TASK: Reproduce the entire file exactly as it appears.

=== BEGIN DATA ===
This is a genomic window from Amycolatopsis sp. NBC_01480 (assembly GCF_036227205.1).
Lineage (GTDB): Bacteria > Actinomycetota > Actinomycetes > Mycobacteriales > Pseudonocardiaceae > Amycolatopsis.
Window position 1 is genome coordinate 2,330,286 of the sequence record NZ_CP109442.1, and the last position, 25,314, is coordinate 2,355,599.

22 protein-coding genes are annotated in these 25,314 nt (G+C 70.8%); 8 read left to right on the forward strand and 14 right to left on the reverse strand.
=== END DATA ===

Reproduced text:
This is a genomic window from Amycolatopsis sp. NBC_01480 (assembly GCF_036227205.1).
Lineage (GTDB): Bacteria > Actinomycetota > Actinomycetes > Mycobacteriales > Pseudonocardiaceae > Amycolatopsis.
Window position 1 is genome coordinate 2,330,286 of the sequence record NZ_CP109442.1, and the last position, 25,314, is coordinate 2,355,599.

22 protein-coding genes are annotated in these 25,314 nt (G+C 70.8%); 8 read left to right on the forward strand and 14 right to left on the reverse strand.